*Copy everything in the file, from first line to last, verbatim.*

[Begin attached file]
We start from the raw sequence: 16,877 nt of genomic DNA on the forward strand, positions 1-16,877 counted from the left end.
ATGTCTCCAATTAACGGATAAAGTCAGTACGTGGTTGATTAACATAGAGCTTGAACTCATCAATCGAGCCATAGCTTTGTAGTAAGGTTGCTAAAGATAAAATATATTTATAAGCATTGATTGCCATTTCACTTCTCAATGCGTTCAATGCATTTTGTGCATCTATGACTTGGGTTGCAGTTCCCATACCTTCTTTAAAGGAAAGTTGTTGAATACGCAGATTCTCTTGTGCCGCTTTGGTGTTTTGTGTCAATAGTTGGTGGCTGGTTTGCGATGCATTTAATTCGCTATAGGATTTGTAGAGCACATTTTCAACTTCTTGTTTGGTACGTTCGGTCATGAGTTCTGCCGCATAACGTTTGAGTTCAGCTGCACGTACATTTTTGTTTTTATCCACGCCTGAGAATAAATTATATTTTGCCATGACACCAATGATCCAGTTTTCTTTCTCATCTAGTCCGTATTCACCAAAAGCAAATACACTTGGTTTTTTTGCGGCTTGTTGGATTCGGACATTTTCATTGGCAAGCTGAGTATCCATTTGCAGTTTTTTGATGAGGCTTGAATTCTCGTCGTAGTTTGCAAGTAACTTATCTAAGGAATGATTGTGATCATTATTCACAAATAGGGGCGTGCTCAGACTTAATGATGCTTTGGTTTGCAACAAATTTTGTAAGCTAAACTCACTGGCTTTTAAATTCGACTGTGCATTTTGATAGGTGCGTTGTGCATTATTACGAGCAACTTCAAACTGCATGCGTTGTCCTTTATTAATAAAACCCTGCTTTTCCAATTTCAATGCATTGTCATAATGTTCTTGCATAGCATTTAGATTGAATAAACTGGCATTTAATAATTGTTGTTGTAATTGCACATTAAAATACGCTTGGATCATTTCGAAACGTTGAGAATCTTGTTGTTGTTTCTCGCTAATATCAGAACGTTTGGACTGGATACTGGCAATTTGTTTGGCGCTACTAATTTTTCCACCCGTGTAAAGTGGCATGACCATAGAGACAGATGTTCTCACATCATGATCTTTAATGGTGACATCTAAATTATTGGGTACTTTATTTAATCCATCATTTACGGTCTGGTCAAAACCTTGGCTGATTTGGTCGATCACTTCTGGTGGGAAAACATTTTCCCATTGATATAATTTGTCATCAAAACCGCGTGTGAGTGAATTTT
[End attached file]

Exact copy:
We start from the raw sequence: 16,877 nt of genomic DNA on the forward strand, positions 1-16,877 counted from the left end.
ATGTCTCCAATTAACGGATAAAGTCAGTACGTGGTTGATTAACATAGAGCTTGAACTCATCAATCGAGCCATAGCTTTGTAGTAAGGTTGCTAAAGATAAAATATATTTATAAGCATTGATTGCCATTTCACTTCTCAATGCGTTCAATGCATTTTGTGCATCTATGACTTGGGTTGCAGTTCCCATACCTTCTTTAAAGGAAAGTTGTTGAATACGCAGATTCTCTTGTGCCGCTTTGGTGTTTTGTGTCAATAGTTGGTGGCTGGTTTGCGATGCATTTAATTCGCTATAGGATTTGTAGAGCACATTTTCAACTTCTTGTTTGGTACGTTCGGTCATGAGTTCTGCCGCATAACGTTTGAGTTCAGCTGCACGTACATTTTTGTTTTTATCCACGCCTGAGAATAAATTATATTTTGCCATGACACCAATGATCCAGTTTTCTTTCTCATCTAGTCCGTATTCACCAAAAGCAAATACACTTGGTTTTTTTGCGGCTTGTTGGATTCGGACATTTTCATTGGCAAGCTGAGTATCCATTTGCAGTTTTTTGATGAGGCTTGAATTCTCGTCGTAGTTTGCAAGTAACTTATCTAAGGAATGATTGTGATCATTATTCACAAATAGGGGCGTGCTCAGACTTAATGATGCTTTGGTTTGCAACAAATTTTGTAAGCTAAACTCACTGGCTTTTAAATTCGACTGTGCATTTTGATAGGTGCGTTGTGCATTATTACGAGCAACTTCAAACTGCATGCGTTGTCCTTTATTAATAAAACCCTGCTTTTCCAATTTCAATGCATTGTCATAATGTTCTTGCATAGCATTTAGATTGAATAAACTGGCATTTAATAATTGTTGTTGTAATTGCACATTAAAATACGCTTGGATCATTTCGAAACGTTGAGAATCTTGTTGTTGTTTCTCGCTAATATCAGAACGTTTGGACTGGATACTGGCAATTTGTTTGGCGCTACTAATTTTTCCACCCGTGTAAAGTGGCATGACCATAGAGACAGATGTTCTCACATCATGATCTTTAATGGTGACATCTAAATTATTGGGTACTTTATTTAATCCATCATTTACGGTCTGGTCAAAACCTTGGCTGATTTGGTCGATCACTTCTGGTGGGAAAACATTTTCCCATTGATATAATTTGTCATCAAAACCGCGTGTGAGTGAATTTT